I have completely rethought and restructured the BFK website for its new version which has just launched. My intention is that this new iteration of the site will not need any substantial redesign in the near-term and that this new structure defines a stable content platform which we can optimise and refine over time.
I wanted to promote the ‘News’ section to the forefront of the site. Rather than only having news headlines on the home page as before, I wanted the articles themselves right there for people to start reading immediately. Therefore, constructing the new site in a blog structure seemed to be the most appropriate way to achieve what I had in mind. I have grown familiar with the logic of the blog approach through my writing here on Thoughtport. All of the sites that I read regularly publish in an RSS-friendly blog format, yet too few branding and design companies so far have grasped the potential of this format for their own sites, most still preferring to continue with presentation-style site structures. I dispensed with the whole construct of a separate ‘News’ section as well: the stream of news posts is now the central spine of this site.
As with previous builds of this site, the CMS back-end is constructed on the Strata3 Publisher platform. Strata3 had not built a blog-format site before and their Publisher product is optimised for more traditional page-based websites. So it took a certain degree of customisation to deliver on the specific site structure and internal linkages that I required.
The whole site is now laid out and typeset on a strict 25-pixel grid to satisfy my more rationalist design tendencies. To draw attention to the image content, I used lots of white in the layout and typeset everything very sparsely in Helvetica.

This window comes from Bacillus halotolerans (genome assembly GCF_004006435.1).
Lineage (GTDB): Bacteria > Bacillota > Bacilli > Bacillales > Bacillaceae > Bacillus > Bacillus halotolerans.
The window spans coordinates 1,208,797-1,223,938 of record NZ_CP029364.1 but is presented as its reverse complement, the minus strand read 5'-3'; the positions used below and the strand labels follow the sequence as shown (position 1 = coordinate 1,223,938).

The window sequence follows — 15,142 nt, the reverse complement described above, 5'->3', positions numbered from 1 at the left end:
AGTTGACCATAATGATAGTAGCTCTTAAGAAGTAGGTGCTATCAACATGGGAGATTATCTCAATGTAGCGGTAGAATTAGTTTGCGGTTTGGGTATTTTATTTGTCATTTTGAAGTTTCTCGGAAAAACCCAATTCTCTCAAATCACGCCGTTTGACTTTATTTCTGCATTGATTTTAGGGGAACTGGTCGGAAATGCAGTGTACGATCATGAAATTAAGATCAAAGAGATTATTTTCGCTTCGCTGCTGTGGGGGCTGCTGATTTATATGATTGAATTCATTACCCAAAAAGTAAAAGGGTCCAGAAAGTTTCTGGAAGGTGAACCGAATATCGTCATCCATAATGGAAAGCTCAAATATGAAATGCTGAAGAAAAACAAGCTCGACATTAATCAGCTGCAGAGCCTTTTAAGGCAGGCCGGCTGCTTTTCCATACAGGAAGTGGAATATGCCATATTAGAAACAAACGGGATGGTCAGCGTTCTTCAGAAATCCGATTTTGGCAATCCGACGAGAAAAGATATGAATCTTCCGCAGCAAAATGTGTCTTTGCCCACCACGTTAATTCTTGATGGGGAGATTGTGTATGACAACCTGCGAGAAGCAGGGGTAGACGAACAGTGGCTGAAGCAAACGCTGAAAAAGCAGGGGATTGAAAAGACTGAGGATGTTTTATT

One of my primary aims was to retain the depth of content that we have built up over the years. The most disappointing weakness I find with so many design company websites is that they rarely feature any work that is more than a few years old. It is as if every time that they redesign their sites, they abandon all of their existing content. There are design companies that have been operating in Dublin for twenty years who only include five or six projects on their websites. I wanted our new site to not only accommodate all of the relevant content we had going back to 1999, but more importantly to make that content easy to discover. No matter how good your design work is, if people are unaware of it then it may as well not have been produced.
After operating our previous CMS-powered site since 2003, we have all gotten pretty adept at writing 150-200 word posts to explain each branding project, but our existing site was limited to displaying our work in images at only 198x198 pixels in size. What had once been appropriate in the days of smaller monitors and pre-broadband download speeds was now looking pretty out of date. As a brand consultancy, it is important that we are able to showcase the visual aspects of our work in a far more engaging manner. My new layout features full-width images in the primary content panel and now allows for multiple images per news post.
I have established a three-stream labelling system that classifies all of our projects by the nature of the work, by client name and by client sector. So we now have a comprehensive network of cross-links between all of our content. These three choices are based on feedback we sought from existing clients. It has been a recurring theme in such client feedback and research over the years that our clients are most interested in solutions we have achieved for clients in their own particular sector who face similar challenges – and dramatically less interested in solutions delivered for clients operating in different sectors and industries. This new labelling scheme will help potential clients to discover the work that is most relevant to their own interests and needs. Greater awareness of relevant projects should lead to a greater understanding of the strengths of our offer and ultimately to increased sales.